Why cars of the self-driving future will be electric

Autonomy brings efficiency in driving and battery use, while electric cars drastically cut emissions and fuel costs and require less maintenance

Mr Kyle Vogt, chief technology officer, president and co-founder of Cruise, a Honda and General Motors self-driving car partnership, stretches inside a Cruise Origin electric autonomous vehicle during its unveiling in San Francisco in January.
Mr Kyle Vogt, chief technology officer, president and co-founder of Cruise, a Honda and General Motors self-driving car partnership, stretches inside a Cruise Origin electric autonomous vehicle during its unveiling in San Francisco in January. PHOTO: REUTERS

LONDON • Cars are not going away any time soon.

So, the ultimate green move will be combining two emerging technologies: autonomous driving and fully electric cars.

Autonomy brings efficiency in driving and battery use, while electric cars drastically cut emissions and fuel costs and require less maintenance.

Even so, a rift has developed within the car industry about the best way to move forward. Sceptics believe self-driving technology will have a serious impact on an electric car's range and degrade batteries; optimists think improvements in technology will likely mitigate much of that trade-off.

The split has manifested in established automakers choosing different paths to pursue.

Ford Motor is planning to launch self-driving tech in 2022, but in hybrid cars first. The company's testing found computers and sensors powering self-driving could cut the electric car's range by more than 50 per cent.

Meanwhile, the only autonomous cars Volkswagen plans to build are fully electric vehicles. The company will begin field tests that same year.

A new study in journal Nature Energy may lay the debate to rest. Dr Venkat Viswanathan, an associate professor of mechanical engineering at Carnegie Mellon University, finds that the range trade-off is likely to be less than 15 per cent for city driving and as low as 5 per cent for suburban driving.

"We're getting to a point where we won't need to choose between autonomous driving and electric cars," said Dr Viswanathan.

At the heart of the challenge of self-driving cars is that it is hard to replicate human understanding of sight and sound.

Even with the latest image-recognition technology, computers struggle to do what humans instinctively manage: understand the small but myriad changes happening on a road, in real time. Luckily, computers can use other inputs, such as radio waves (through a radar) or lasers (through a lidar).

 
 

Lidars, which you may have seen on prototype self-driving cars, are generally considered crucial. They need to protrude outwards to project lasers beyond the car body and thus "sense" surrounding obstacles even as the car moves at great speeds.

But the necessary bulge limits the aerodynamic shape of the car, increasing the amount of energy needed to drive and thus lowering how far an electric car can travel on a full charge.

Moreover, on-board computers need to analyse thousands of images every second that lidars capture to help make driving decisions.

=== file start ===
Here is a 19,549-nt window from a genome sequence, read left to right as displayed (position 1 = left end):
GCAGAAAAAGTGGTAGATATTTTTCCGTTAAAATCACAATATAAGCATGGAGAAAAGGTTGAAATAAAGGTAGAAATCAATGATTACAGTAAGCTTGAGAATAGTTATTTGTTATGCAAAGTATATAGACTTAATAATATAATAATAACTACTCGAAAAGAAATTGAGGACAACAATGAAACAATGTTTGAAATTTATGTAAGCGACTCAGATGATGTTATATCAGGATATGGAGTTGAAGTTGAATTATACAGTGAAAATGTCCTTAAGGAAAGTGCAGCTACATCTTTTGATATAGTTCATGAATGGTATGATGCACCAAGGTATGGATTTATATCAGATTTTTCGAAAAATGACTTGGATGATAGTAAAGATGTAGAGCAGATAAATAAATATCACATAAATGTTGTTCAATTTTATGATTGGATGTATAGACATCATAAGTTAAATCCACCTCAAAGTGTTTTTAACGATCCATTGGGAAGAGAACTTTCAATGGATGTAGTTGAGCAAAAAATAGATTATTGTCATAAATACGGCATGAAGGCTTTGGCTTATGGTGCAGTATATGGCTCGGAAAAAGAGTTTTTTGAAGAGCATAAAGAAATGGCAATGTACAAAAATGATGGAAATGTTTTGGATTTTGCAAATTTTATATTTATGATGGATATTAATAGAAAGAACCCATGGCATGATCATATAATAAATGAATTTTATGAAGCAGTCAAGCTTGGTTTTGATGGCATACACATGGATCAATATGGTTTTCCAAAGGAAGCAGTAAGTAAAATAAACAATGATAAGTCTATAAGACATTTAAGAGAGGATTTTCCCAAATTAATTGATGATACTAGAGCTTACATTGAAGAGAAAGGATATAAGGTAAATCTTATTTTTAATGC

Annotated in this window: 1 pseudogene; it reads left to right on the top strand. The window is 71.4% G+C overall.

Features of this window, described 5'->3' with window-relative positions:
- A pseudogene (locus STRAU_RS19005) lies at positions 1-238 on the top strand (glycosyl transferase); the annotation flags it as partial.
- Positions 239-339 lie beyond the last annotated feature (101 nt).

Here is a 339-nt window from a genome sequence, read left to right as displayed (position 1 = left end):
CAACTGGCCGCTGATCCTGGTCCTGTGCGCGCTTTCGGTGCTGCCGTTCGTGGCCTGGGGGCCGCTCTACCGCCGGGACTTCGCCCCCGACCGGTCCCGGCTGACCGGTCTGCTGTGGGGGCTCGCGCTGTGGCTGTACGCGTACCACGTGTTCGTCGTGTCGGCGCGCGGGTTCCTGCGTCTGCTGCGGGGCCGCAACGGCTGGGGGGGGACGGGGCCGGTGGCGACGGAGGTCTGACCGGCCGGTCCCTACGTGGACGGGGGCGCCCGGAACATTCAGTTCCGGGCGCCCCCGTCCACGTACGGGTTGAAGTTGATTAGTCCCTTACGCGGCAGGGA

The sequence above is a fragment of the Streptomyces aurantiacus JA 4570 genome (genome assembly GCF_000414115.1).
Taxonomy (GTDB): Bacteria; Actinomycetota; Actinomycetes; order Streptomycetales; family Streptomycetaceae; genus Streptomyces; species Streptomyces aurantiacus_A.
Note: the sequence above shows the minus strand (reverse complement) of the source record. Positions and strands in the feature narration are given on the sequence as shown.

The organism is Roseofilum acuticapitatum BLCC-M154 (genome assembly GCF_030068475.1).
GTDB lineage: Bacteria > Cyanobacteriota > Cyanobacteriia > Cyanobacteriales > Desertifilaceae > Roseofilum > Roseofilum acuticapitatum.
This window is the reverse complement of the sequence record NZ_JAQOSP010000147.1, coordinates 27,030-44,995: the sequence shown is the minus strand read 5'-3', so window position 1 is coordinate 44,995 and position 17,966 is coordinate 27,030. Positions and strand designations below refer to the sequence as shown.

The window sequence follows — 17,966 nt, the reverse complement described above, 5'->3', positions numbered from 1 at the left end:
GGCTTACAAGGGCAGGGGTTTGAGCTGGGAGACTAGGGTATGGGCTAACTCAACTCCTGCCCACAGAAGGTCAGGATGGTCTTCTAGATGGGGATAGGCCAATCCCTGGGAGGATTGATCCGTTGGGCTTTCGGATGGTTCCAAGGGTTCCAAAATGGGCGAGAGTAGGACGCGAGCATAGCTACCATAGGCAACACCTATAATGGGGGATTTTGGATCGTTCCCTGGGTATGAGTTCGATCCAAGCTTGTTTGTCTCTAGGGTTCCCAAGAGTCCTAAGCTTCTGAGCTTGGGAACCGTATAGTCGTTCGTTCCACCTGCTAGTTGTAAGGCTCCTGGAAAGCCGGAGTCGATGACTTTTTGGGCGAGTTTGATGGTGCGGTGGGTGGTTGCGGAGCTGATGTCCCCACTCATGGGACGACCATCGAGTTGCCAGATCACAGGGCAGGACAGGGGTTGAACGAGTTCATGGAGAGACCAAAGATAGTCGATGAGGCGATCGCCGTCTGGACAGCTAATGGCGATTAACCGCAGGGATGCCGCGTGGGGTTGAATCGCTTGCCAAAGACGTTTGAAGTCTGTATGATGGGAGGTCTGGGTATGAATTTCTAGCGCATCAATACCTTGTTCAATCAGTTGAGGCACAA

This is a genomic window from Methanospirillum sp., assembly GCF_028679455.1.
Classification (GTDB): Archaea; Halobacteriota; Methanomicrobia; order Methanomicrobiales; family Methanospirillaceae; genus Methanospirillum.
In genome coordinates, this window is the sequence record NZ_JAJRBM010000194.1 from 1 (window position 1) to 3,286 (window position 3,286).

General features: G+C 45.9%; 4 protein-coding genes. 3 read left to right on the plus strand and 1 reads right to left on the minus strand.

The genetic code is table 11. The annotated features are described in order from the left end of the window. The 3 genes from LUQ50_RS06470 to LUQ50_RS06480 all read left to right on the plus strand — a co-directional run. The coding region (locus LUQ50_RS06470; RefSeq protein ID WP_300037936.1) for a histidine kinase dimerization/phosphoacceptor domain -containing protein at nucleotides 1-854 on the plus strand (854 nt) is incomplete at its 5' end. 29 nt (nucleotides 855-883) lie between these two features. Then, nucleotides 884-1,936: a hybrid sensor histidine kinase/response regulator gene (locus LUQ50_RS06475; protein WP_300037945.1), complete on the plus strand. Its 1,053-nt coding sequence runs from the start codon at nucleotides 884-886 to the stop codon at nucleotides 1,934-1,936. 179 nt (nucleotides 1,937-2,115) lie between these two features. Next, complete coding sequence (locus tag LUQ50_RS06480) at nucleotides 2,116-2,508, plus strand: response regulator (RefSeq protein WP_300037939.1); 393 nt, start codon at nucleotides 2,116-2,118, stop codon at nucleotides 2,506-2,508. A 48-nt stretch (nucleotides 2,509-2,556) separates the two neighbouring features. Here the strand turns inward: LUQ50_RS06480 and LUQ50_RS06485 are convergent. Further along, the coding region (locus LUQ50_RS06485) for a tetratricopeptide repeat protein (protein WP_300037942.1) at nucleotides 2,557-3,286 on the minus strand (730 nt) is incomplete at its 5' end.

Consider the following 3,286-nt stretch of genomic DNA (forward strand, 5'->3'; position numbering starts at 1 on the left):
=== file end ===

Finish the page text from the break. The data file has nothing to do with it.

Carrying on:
Even with modern computing technology, that takes up a lot of energy. The combination of sensors and computers drains an electric car's battery more quickly than if a human driver were at the wheel.

Nevertheless, Dr Viswanathan found that lidars and computers are both getting better at their tasks, while consuming less and less energy.

In the case of computers, custom-built chips that can perform the specific image analysis needed for autonomous driving are able to lower energy consumption by 50 per cent or more compared with traditional graphics processing chips.

These are likely to keep getting better, which means Dr Viswanathan's estimates may be out of date soon.

Better still, companies like China's Contemporary Amperex Technology, the world's largest battery-maker, are developing batteries that can last 2 million km or 16 years.

That is a vast improvement on current batteries that have a warranty for 241,400km or eight years. If widely adopted, these newer batteries could mean car owners will not have to worry much about battery degradation.

And even if none of these technology trends plays out as expected, Dr Viswanathan found that computer-driven cars end up with energy savings of as much as 10 per cent simply by making better decisions about braking, accelerating and turning than human drivers.

The extra energy the computers and sensors consume could be balanced out by better driving - the direct result of the automation it enabled.

Regulators might not give automakers an option.

"Many of the tier-one cities where we expect to see self-driving cars are incentivising or requiring fleet cars to be zero emissions," said Mr Nick Albanese, head of intelligent mobility at BloombergNEF.

"Non-electric autonomous vehicles will likely be short-lived."

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A version of this article appeared in the print edition of The Straits Times on July 11, 2020, with the headline 'Why cars of the self-driving future will be electric'. Subscribe